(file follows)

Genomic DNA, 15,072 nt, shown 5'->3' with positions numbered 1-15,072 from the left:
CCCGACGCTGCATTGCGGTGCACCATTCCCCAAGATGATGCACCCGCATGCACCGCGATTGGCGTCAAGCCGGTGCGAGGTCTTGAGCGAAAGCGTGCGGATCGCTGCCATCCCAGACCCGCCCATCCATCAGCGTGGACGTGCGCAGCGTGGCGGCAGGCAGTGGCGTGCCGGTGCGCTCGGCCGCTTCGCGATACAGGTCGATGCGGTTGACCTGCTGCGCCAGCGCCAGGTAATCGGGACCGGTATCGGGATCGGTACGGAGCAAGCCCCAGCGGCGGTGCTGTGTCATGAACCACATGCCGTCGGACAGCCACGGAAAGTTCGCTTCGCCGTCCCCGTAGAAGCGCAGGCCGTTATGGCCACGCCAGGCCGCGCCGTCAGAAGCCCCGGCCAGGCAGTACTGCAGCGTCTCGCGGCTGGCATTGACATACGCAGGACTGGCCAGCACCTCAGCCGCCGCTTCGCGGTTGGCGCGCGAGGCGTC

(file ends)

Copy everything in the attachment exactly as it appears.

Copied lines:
Genomic DNA, 15,072 nt, shown 5'->3' with positions numbered 1-15,072 from the left:
CCCGACGCTGCATTGCGGTGCACCATTCCCCAAGATGATGCACCCGCATGCACCGCGATTGGCGTCAAGCCGGTGCGAGGTCTTGAGCGAAAGCGTGCGGATCGCTGCCATCCCAGACCCGCCCATCCATCAGCGTGGACGTGCGCAGCGTGGCGGCAGGCAGTGGCGTGCCGGTGCGCTCGGCCGCTTCGCGATACAGGTCGATGCGGTTGACCTGCTGCGCCAGCGCCAGGTAATCGGGACCGGTATCGGGATCGGTACGGAGCAAGCCCCAGCGGCGGTGCTGTGTCATGAACCACATGCCGTCGGACAGCCACGGAAAGTTCGCTTCGCCGTCCCCGTAGAAGCGCAGGCCGTTATGGCCACGCCAGGCCGCGCCGTCAGAAGCCCCGGCCAGGCAGTACTGCAGCGTCTCGCGGCTGGCATTGACATACGCAGGACTGGCCAGCACCTCAGCCGCCGCTTCGCGGTTGGCGCGCGAGGCGTC